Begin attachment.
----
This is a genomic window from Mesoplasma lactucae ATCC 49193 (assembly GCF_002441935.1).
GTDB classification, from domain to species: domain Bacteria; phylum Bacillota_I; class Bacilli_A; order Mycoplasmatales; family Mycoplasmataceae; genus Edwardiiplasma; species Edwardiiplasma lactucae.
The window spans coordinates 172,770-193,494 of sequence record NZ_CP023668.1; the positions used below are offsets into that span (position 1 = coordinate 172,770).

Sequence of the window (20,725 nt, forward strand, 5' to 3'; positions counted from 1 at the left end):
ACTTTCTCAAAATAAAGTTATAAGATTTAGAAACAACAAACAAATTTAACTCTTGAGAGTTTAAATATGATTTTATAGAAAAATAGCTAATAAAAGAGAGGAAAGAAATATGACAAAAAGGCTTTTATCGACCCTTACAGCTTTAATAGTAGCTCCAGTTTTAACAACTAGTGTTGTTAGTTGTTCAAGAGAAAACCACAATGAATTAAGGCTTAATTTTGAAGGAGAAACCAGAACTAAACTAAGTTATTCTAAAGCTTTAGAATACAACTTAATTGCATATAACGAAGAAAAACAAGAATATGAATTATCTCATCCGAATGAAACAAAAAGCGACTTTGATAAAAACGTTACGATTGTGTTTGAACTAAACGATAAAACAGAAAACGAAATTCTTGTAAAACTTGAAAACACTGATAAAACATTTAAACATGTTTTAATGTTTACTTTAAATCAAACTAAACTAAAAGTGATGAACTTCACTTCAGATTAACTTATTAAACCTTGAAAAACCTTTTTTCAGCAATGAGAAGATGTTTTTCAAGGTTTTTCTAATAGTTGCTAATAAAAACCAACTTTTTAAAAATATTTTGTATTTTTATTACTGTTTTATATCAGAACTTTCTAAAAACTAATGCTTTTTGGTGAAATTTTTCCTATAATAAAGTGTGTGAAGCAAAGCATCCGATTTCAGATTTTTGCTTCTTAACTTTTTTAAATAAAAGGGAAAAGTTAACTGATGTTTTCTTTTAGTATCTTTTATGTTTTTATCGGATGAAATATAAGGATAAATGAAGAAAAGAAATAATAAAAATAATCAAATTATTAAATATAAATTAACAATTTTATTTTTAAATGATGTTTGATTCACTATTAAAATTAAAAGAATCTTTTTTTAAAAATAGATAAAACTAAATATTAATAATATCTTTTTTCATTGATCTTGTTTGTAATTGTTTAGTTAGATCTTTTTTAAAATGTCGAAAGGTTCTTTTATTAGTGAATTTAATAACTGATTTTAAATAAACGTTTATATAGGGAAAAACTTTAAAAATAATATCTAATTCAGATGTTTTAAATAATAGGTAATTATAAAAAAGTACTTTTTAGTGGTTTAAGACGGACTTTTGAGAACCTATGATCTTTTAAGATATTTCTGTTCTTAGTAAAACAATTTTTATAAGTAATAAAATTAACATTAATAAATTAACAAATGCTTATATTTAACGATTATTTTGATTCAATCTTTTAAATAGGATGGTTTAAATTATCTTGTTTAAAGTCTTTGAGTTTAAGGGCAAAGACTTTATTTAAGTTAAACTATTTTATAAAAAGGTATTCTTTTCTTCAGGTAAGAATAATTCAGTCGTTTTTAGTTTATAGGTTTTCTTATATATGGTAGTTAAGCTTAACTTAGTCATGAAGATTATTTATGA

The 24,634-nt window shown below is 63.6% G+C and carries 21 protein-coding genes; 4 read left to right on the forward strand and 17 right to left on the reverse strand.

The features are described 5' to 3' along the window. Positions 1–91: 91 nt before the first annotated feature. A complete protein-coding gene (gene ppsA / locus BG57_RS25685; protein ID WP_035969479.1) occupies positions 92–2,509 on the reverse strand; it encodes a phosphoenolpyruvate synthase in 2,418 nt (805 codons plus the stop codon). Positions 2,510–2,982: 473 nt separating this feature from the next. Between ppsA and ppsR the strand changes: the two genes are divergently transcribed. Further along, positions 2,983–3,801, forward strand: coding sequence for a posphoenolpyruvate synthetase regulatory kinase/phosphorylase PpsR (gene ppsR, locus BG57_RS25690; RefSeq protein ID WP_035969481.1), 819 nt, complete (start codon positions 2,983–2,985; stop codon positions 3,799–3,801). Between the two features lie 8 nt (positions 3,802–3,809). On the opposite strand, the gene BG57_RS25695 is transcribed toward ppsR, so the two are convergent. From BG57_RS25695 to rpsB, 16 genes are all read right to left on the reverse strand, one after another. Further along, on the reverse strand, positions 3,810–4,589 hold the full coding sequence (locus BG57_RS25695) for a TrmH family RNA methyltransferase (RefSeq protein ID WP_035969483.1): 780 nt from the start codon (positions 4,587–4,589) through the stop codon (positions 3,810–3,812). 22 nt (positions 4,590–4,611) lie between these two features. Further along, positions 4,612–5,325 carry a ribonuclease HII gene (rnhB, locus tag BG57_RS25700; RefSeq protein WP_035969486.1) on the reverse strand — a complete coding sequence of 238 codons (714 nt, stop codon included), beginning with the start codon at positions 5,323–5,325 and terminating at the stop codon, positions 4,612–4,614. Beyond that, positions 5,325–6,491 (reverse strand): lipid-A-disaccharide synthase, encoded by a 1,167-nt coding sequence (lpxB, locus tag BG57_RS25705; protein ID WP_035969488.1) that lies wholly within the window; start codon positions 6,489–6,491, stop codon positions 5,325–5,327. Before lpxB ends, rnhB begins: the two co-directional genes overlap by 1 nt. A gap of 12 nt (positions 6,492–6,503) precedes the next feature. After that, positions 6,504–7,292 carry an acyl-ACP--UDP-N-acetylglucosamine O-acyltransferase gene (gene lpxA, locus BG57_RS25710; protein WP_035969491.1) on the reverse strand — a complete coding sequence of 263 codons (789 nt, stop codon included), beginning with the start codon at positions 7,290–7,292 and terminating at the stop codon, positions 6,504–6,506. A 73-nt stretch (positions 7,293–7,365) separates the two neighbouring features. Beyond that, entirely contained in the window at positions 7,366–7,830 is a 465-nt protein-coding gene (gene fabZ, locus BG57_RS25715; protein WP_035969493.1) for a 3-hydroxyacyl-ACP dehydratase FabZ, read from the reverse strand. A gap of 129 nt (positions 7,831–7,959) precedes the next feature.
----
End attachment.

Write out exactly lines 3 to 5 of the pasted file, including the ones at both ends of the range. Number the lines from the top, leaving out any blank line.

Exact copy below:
The window spans coordinates 172,770-193,494 of sequence record NZ_CP023668.1; the positions used below are offsets into that span (position 1 = coordinate 172,770).

Sequence of the window (20,725 nt, forward strand, 5' to 3'; positions counted from 1 at the left end):
ACTTTCTCAAAATAAAGTTATAAGATTTAGAAACAACAAACAAATTTAACTCTTGAGAGTTTAAATATGATTTTATAGAAAAATAGCTAATAAAAGAGAGGAAAGAAATATGACAAAAAGGCTTTTATCGACCCTTACAGCTTTAATAGTAGCTCCAGTTTTAACAACTAGTGTTGTTAGTTGTTCAAGAGAAAACCACAATGAATTAAGGCTTAATTTTGAAGGAGAAACCAGAACTAAACTAAGTTATTCTAAAGCTTTAGAATACAACTTAATTGCATATAACGAAGAAAAACAAGAATATGAATTATCTCATCCGAATGAAACAAAAAGCGACTTTGATAAAAACGTTACGATTGTGTTTGAACTAAACGATAAAACAGAAAACGAAATTCTTGTAAAACTTGAAAACACTGATAAAACATTTAAACATGTTTTAATGTTTACTTTAAATCAAACTAAACTAAAAGTGATGAACTTCACTTCAGATTAACTTATTAAACCTTGAAAAACCTTTTTTCAGCAATGAGAAGATGTTTTTCAAGGTTTTTCTAATAGTTGCTAATAAAAACCAACTTTTTAAAAATATTTTGTATTTTTATTACTGTTTTATATCAGAACTTTCTAAAAACTAATGCTTTTTGGTGAAATTTTTCCTATAATAAAGTGTGTGAAGCAAAGCATCCGATTTCAGATTTTTGCTTCTTAACTTTTTTAAATAAAAGGGAAAAGTTAACTGATGTTTTCTTTTAGTATCTTTTATGTTTTTATCGGATGAAATATAAGGATAAATGAAGAAAAGAAATAATAAAAATAATCAAATTATTAAATATAAATTAACAATTTTATTTTTAAATGATGTTTGATTCACTATTAAAATTAAAAGAATCTTTTTTTAAAAATAGATAAAACTAAATATTAATAATATCTTTTTTCATTGATCTTGTTTGTAATTGTTTAGTTAGATCTTTTTTAAAATGTCGAAAGGTTCTTTTATTAGTGAATTTAATAACTGATTTTAAATAAACGTTTATATAGGGAAAAACTTTAAAAATAATATCTAATTCAGATGTTTTAAATAATAGGTAATTATAAAAAAGTACTTTTTAGTGGTTTAAGACGGACTTTTGAGAACCTATGATCTTTTAAGATATTTCTGTTCTTAGTAAAACAATTTTTATAAGTAATAAAATTAACATTAATAAATTAACAAATGCTTATATTTAACGATTATTTTGATTCAATCTTTTAAATAGGATGGTTTAAATTATCTTGTTTAAAGTCTTTGAGTTTAAGGGCAAAGACTTTATTTAAGTTAAACTATTTTATAAAAAGGTATTCTTTTCTTCAGGTAAGAATAATTCAGTCGTTTTTAGTTTATAGGTTTTCTTATATATGGTAGTTAAGCTTAACTTAGTCATGAAGATTATTTATGA